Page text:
This is the first chapter of the book. The reader knows Margo Roth Spiegelman is going to be an important character and she’s important to the main character, Quentin.

Here’s one more short anaphora example.

Suzanne Purvis
Hank Phillippi Ryan, Drive Time
Millie nods, and I follow her into the study. But my search turns up nothing. No diary. No ledger. No file of incriminating letters.
This is just a tiny taste of the amazing rhetorical devices that are available to us as writers. In my upcoming Margie Lawson class Deep Editing, Rhetorical Devices and More. You’ll be treated to many, many more and an array of exciting examples. Hope you’ll join me.

Did you notice my use of alliteration. :-)

7 comments:

  1. This tiny taste has me super stoked for the October class. I'm as eager as a beaver with a box of matchsticks. That made no sense but I like the way it sounds!

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    1. Thanks for reading and commenting. I can't wait to have an eager beaver in class. :-)

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  2. Thanks so much for having me on the blog today. Always a pleasure to be here.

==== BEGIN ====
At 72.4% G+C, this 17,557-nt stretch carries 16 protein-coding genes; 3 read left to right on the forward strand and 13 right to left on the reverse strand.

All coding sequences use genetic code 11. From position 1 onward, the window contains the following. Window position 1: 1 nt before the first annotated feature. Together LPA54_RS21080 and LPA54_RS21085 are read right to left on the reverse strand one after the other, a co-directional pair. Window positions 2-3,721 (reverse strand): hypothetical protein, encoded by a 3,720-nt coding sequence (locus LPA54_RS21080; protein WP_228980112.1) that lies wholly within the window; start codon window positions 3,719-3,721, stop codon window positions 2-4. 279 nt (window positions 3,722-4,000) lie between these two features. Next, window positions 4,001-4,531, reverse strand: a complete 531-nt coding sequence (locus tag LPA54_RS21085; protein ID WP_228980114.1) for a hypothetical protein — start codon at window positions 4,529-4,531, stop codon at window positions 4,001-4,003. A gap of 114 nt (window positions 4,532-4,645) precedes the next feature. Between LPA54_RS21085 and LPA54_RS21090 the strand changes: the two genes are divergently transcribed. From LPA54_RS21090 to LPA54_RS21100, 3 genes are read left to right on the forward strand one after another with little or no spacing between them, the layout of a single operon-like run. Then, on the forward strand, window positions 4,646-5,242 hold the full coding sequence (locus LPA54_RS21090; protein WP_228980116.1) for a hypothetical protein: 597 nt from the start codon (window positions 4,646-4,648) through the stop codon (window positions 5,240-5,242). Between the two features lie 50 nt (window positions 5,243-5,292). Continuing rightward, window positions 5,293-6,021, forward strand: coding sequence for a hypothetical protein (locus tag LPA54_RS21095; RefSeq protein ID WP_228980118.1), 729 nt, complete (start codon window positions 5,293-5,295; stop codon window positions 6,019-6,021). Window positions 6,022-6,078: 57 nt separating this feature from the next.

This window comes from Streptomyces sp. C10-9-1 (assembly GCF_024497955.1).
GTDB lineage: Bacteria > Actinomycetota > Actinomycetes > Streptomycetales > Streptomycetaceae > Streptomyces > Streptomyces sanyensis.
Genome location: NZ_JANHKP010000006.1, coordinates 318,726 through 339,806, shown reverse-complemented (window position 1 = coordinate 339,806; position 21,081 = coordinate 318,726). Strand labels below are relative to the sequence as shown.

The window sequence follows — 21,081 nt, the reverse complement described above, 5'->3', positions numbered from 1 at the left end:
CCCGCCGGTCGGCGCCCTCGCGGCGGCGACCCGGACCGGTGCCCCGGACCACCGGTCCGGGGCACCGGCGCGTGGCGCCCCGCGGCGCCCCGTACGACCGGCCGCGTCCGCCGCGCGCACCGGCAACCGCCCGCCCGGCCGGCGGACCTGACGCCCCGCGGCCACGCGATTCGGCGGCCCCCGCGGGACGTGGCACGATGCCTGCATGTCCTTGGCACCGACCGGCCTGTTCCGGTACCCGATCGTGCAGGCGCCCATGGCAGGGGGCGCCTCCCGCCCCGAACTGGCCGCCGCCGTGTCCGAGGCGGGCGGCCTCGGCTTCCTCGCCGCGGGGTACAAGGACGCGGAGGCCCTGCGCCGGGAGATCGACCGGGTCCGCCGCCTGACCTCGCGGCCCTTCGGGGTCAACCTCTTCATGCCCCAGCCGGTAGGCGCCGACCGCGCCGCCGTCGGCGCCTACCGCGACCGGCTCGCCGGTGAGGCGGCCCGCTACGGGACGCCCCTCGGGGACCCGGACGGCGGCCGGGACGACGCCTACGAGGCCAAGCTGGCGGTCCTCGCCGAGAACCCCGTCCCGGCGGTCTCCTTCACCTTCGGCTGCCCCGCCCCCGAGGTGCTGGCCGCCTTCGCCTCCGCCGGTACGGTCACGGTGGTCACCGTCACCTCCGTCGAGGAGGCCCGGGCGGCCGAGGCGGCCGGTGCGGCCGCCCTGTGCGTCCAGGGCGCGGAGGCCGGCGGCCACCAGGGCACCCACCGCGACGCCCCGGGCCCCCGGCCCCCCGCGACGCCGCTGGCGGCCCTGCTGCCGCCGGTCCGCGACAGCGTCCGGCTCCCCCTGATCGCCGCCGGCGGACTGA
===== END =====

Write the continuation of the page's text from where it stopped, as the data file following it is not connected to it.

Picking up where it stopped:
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    1. You're most welcome. Good to have you back :) You always share great info.

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  3. I love how RDs can shine a light on just about anything you want. So powerful. Suzanne’s expert teaching of Margie’s courses is golden.

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  4. Thanks so much for stopping by and commenting. And you're so right rhetorical devices are powerful.

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  5. This is terrific. Thanks for the good suggestions and for having such excellent examples.